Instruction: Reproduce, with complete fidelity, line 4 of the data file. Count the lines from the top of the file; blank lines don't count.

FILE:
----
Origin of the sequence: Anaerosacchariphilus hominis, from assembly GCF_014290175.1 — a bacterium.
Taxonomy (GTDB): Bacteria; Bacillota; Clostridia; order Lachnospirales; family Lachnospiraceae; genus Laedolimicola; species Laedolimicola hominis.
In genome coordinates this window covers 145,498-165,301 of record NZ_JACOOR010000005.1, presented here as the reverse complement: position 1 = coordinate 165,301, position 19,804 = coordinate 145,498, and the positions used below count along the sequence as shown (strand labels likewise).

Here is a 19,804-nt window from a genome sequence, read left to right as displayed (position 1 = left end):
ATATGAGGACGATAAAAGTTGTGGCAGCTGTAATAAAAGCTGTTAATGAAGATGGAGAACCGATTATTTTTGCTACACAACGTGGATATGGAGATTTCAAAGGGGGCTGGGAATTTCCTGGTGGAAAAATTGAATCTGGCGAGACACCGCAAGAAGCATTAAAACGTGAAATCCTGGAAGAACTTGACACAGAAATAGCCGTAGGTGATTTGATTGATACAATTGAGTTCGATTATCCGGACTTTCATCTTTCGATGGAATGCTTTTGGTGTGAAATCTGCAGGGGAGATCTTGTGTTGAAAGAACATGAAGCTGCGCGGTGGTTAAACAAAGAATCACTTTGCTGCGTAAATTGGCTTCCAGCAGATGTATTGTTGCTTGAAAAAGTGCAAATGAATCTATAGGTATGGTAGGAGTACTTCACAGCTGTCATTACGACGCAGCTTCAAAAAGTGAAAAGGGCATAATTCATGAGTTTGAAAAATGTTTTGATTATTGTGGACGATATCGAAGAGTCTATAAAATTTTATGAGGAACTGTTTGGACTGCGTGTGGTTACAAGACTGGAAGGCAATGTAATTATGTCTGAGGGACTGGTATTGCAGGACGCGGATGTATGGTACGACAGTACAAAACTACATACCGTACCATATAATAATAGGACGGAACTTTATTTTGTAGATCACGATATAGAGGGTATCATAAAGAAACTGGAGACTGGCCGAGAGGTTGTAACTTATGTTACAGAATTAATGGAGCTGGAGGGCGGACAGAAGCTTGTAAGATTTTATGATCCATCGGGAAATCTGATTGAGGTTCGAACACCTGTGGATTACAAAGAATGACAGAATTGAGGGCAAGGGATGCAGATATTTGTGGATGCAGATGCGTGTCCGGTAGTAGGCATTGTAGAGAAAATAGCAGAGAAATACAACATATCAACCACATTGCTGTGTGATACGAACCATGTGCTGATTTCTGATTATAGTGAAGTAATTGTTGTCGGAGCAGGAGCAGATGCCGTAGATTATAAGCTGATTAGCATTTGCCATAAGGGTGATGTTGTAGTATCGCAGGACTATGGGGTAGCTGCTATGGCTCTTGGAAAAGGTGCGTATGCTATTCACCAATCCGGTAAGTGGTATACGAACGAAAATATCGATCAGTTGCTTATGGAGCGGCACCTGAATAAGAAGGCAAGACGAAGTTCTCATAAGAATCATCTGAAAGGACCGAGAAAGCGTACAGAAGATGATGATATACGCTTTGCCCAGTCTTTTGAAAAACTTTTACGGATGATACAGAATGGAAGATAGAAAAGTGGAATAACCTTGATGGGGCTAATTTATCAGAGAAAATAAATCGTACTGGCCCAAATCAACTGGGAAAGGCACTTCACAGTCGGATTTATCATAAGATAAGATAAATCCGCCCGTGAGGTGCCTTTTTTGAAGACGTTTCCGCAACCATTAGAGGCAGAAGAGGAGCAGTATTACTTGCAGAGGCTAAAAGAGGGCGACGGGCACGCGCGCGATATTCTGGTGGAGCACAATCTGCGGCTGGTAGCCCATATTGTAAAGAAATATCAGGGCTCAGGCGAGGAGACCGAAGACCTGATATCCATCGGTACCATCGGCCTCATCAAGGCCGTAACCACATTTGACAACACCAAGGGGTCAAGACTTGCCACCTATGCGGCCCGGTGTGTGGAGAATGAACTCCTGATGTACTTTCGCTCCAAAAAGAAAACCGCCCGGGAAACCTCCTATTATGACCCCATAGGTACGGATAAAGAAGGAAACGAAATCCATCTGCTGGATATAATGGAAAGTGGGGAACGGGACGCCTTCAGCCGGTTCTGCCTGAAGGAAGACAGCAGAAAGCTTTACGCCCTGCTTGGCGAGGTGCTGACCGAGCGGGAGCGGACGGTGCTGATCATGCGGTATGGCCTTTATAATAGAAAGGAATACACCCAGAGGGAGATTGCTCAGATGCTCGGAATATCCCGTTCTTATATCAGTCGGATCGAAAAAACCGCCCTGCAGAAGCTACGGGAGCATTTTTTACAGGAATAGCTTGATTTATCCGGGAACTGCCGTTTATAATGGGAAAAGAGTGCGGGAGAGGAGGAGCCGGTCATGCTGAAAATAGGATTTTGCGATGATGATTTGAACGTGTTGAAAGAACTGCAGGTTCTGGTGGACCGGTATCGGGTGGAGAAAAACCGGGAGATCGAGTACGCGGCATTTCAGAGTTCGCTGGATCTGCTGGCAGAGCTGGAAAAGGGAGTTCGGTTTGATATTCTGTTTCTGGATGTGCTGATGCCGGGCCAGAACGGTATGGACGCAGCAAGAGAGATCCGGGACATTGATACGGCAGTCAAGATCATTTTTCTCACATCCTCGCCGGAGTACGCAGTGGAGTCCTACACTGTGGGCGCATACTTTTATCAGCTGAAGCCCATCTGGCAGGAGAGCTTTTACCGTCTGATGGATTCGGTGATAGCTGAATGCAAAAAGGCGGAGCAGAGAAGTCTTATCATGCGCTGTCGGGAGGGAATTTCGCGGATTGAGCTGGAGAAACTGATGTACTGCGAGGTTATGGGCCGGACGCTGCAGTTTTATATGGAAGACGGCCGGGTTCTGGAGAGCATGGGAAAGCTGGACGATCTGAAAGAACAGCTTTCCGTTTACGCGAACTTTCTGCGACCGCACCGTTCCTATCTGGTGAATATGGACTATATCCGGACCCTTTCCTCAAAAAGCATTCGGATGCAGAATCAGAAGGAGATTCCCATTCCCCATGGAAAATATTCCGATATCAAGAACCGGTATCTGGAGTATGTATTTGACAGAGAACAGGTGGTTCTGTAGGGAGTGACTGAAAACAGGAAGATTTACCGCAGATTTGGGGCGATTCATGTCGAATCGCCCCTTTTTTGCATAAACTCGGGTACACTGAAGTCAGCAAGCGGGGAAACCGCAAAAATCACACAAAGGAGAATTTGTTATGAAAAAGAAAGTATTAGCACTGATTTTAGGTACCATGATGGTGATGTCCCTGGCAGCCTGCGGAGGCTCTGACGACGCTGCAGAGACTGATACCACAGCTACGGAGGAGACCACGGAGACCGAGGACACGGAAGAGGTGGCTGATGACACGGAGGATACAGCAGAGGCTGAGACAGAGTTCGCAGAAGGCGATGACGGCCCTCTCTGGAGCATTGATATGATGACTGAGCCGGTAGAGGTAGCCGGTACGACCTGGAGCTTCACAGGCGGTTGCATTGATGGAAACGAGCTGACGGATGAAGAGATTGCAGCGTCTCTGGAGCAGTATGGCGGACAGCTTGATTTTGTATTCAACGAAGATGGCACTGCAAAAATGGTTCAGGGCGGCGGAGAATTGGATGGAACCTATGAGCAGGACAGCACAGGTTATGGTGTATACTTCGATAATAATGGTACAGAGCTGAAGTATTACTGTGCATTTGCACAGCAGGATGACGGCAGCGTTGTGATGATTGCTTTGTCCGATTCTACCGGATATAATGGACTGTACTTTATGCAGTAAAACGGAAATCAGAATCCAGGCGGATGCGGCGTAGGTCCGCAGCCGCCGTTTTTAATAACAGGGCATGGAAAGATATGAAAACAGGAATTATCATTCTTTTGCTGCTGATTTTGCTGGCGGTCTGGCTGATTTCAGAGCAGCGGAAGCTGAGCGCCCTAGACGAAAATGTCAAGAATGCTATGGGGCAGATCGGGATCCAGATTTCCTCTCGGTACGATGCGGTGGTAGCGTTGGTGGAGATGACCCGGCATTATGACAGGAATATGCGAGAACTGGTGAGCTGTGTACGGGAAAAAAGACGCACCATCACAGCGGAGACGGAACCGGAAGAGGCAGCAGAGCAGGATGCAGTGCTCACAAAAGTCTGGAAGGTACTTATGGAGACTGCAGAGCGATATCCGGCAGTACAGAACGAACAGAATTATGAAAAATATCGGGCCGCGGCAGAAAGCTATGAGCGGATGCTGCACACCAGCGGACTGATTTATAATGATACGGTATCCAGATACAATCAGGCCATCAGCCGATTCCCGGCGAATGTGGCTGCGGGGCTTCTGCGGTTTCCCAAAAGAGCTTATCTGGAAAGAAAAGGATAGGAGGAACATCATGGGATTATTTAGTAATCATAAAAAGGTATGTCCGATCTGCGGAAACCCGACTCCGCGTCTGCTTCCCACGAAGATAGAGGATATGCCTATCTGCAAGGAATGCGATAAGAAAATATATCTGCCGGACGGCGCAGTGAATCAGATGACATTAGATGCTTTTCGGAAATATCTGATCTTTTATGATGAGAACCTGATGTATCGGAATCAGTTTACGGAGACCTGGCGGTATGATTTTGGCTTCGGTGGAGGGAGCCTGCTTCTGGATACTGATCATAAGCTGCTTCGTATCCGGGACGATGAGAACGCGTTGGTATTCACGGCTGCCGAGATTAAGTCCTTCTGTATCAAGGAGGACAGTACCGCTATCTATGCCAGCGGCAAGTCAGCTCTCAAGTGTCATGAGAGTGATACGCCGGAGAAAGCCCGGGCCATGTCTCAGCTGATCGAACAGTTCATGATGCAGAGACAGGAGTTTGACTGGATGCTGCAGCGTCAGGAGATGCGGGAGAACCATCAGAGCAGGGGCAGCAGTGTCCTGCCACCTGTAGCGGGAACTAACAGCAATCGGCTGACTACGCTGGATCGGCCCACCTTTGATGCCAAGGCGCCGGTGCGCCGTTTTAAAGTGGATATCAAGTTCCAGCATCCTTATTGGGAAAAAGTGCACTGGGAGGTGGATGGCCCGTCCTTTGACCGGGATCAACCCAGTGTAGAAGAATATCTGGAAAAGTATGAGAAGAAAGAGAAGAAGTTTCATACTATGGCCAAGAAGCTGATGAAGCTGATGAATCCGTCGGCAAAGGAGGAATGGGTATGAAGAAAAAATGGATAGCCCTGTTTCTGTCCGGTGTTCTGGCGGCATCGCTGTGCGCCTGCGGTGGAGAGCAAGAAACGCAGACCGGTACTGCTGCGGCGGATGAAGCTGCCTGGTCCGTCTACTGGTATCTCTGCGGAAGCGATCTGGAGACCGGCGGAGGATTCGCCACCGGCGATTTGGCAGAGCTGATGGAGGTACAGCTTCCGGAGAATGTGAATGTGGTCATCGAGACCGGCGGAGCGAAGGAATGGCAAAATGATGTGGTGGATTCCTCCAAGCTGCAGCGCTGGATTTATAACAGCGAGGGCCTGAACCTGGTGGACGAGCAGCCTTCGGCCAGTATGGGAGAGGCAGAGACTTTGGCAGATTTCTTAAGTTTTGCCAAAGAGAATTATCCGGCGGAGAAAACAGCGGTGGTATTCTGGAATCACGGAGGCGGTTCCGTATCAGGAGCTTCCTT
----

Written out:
Here is a 19,804-nt window from a genome sequence, read left to right as displayed (position 1 = left end):